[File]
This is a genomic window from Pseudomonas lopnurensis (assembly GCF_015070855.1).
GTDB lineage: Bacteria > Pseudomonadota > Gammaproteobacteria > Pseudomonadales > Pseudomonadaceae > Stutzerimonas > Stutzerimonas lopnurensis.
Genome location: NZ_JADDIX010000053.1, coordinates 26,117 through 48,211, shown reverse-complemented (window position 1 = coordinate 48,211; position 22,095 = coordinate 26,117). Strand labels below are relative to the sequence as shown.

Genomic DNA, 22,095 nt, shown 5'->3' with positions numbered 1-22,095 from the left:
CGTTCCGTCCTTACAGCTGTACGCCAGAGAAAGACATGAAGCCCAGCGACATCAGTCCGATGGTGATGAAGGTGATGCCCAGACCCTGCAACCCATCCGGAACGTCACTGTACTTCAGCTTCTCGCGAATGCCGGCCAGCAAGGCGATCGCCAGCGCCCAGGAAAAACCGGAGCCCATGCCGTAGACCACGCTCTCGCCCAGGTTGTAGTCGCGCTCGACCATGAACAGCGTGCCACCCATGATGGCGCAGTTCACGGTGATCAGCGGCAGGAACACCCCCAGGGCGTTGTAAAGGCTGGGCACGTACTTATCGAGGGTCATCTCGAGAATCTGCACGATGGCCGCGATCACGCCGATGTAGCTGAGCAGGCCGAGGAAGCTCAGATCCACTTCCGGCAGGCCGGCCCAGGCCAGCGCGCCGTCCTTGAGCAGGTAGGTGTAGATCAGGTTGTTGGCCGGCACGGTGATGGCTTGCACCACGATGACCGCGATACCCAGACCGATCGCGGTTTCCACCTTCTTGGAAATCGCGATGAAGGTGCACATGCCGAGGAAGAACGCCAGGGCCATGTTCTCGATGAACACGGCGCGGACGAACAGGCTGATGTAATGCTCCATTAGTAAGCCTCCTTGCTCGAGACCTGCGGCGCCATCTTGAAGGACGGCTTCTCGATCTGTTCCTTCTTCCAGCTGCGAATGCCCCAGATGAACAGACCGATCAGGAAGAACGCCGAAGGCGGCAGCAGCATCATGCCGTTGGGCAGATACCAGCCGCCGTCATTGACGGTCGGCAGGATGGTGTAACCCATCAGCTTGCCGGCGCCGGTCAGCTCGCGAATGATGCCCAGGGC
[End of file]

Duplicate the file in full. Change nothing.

This is a genomic window from Pseudomonas lopnurensis (assembly GCF_015070855.1).
GTDB lineage: Bacteria > Pseudomonadota > Gammaproteobacteria > Pseudomonadales > Pseudomonadaceae > Stutzerimonas > Stutzerimonas lopnurensis.
Genome location: NZ_JADDIX010000053.1, coordinates 26,117 through 48,211, shown reverse-complemented (window position 1 = coordinate 48,211; position 22,095 = coordinate 26,117). Strand labels below are relative to the sequence as shown.

Genomic DNA, 22,095 nt, shown 5'->3' with positions numbered 1-22,095 from the left:
CGTTCCGTCCTTACAGCTGTACGCCAGAGAAAGACATGAAGCCCAGCGACATCAGTCCGATGGTGATGAAGGTGATGCCCAGACCCTGCAACCCATCCGGAACGTCACTGTACTTCAGCTTCTCGCGAATGCCGGCCAGCAAGGCGATCGCCAGCGCCCAGGAAAAACCGGAGCCCATGCCGTAGACCACGCTCTCGCCCAGGTTGTAGTCGCGCTCGACCATGAACAGCGTGCCACCCATGATGGCGCAGTTCACGGTGATCAGCGGCAGGAACACCCCCAGGGCGTTGTAAAGGCTGGGCACGTACTTATCGAGGGTCATCTCGAGAATCTGCACGATGGCCGCGATCACGCCGATGTAGCTGAGCAGGCCGAGGAAGCTCAGATCCACTTCCGGCAGGCCGGCCCAGGCCAGCGCGCCGTCCTTGAGCAGGTAGGTGTAGATCAGGTTGTTGGCCGGCACGGTGATGGCTTGCACCACGATGACCGCGATACCCAGACCGATCGCGGTTTCCACCTTCTTGGAAATCGCGATGAAGGTGCACATGCCGAGGAAGAACGCCAGGGCCATGTTCTCGATGAACACGGCGCGGACGAACAGGCTGATGTAATGCTCCATTAGTAAGCCTCCTTGCTCGAGACCTGCGGCGCCATCTTGAAGGACGGCTTCTCGATCTGTTCCTTCTTCCAGCTGCGAATGCCCCAGATGAACAGACCGATCAGGAAGAACGCCGAAGGCGGCAGCAGCATCATGCCGTTGGGCAGATACCAGCCGCCGTCATTGACGGTCGGCAGGATGGTGTAACCCATCAGCTTGCCGGCGCCGGTCAGCTCGCGAATGATGCCCAGGGC